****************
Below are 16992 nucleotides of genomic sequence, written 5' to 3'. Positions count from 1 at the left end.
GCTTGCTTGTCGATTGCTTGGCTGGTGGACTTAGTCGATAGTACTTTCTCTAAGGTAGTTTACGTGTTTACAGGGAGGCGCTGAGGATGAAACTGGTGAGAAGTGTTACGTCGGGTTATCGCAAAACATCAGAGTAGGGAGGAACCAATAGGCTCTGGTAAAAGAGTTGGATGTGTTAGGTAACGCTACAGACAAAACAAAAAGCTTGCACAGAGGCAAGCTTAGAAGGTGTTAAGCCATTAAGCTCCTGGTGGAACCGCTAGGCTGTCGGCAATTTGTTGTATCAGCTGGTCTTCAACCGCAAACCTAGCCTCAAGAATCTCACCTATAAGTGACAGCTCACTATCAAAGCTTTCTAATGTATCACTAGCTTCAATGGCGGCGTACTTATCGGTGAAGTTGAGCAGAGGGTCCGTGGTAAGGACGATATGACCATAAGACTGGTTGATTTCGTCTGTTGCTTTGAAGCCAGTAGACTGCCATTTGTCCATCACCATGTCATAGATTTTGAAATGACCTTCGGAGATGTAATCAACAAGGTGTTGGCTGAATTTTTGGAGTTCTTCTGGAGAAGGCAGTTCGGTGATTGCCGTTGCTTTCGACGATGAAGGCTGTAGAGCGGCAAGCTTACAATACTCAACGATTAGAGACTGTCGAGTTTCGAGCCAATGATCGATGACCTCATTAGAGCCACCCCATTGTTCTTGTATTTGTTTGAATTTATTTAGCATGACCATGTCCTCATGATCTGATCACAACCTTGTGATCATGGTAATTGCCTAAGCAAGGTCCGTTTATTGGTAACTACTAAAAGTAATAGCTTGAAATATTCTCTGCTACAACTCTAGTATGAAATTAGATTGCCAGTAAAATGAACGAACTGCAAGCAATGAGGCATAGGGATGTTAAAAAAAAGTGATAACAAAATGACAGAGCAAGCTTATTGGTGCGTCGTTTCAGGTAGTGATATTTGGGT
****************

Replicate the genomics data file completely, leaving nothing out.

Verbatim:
Below are 16992 nucleotides of genomic sequence, written 5' to 3'. Positions count from 1 at the left end.
GCTTGCTTGTCGATTGCTTGGCTGGTGGACTTAGTCGATAGTACTTTCTCTAAGGTAGTTTACGTGTTTACAGGGAGGCGCTGAGGATGAAACTGGTGAGAAGTGTTACGTCGGGTTATCGCAAAACATCAGAGTAGGGAGGAACCAATAGGCTCTGGTAAAAGAGTTGGATGTGTTAGGTAACGCTACAGACAAAACAAAAAGCTTGCACAGAGGCAAGCTTAGAAGGTGTTAAGCCATTAAGCTCCTGGTGGAACCGCTAGGCTGTCGGCAATTTGTTGTATCAGCTGGTCTTCAACCGCAAACCTAGCCTCAAGAATCTCACCTATAAGTGACAGCTCACTATCAAAGCTTTCTAATGTATCACTAGCTTCAATGGCGGCGTACTTATCGGTGAAGTTGAGCAGAGGGTCCGTGGTAAGGACGATATGACCATAAGACTGGTTGATTTCGTCTGTTGCTTTGAAGCCAGTAGACTGCCATTTGTCCATCACCATGTCATAGATTTTGAAATGACCTTCGGAGATGTAATCAACAAGGTGTTGGCTGAATTTTTGGAGTTCTTCTGGAGAAGGCAGTTCGGTGATTGCCGTTGCTTTCGACGATGAAGGCTGTAGAGCGGCAAGCTTACAATACTCAACGATTAGAGACTGTCGAGTTTCGAGCCAATGATCGATGACCTCATTAGAGCCACCCCATTGTTCTTGTATTTGTTTGAATTTATTTAGCATGACCATGTCCTCATGATCTGATCACAACCTTGTGATCATGGTAATTGCCTAAGCAAGGTCCGTTTATTGGTAACTACTAAAAGTAATAGCTTGAAATATTCTCTGCTACAACTCTAGTATGAAATTAGATTGCCAGTAAAATGAACGAACTGCAAGCAATGAGGCATAGGGATGTTAAAAAAAAGTGATAACAAAATGACAGAGCAAGCTTATTGGTGCGTCGTTTCAGGTAGTGATATTTGGGT